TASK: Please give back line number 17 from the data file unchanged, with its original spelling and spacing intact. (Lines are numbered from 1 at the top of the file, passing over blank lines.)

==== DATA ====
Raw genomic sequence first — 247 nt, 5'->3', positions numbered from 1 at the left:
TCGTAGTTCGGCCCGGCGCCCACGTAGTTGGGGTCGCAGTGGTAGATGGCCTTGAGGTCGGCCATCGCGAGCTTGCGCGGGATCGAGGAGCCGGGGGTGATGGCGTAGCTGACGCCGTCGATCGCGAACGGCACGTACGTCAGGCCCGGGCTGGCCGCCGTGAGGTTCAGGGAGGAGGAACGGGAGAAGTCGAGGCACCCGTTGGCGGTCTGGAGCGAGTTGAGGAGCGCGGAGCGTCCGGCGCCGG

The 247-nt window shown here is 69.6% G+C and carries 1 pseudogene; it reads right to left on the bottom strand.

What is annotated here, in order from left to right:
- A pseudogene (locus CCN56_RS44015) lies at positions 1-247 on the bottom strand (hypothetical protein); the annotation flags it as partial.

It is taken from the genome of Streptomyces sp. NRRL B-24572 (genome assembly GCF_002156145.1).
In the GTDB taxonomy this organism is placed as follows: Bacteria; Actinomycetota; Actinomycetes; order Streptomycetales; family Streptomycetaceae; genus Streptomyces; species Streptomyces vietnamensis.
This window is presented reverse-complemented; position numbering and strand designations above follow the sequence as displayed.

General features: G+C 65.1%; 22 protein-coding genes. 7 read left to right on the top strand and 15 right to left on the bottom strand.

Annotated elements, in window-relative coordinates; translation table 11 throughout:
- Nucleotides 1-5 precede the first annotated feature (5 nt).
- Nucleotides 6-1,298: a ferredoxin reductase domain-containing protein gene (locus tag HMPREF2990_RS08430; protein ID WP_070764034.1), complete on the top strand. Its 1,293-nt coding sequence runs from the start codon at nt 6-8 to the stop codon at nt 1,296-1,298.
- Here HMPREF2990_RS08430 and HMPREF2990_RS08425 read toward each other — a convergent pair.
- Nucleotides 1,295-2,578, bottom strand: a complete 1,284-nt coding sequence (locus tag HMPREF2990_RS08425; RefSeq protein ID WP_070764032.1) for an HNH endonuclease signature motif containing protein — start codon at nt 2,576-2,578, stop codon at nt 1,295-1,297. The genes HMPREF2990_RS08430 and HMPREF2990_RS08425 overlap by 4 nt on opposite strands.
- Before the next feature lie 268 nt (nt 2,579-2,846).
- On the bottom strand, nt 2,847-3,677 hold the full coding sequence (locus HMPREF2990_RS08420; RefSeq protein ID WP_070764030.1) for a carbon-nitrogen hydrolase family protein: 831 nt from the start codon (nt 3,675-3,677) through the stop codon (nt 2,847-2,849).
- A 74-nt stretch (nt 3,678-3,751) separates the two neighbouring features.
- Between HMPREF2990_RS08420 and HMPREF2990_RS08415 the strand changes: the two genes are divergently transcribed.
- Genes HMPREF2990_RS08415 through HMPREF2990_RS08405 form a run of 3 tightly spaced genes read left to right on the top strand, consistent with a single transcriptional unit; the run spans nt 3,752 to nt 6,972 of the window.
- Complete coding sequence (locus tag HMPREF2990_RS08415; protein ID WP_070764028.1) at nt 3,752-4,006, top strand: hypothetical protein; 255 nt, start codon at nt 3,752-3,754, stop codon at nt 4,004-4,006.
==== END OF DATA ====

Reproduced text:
- A 74-nt stretch (nt 3,678-3,751) separates the two neighbouring features.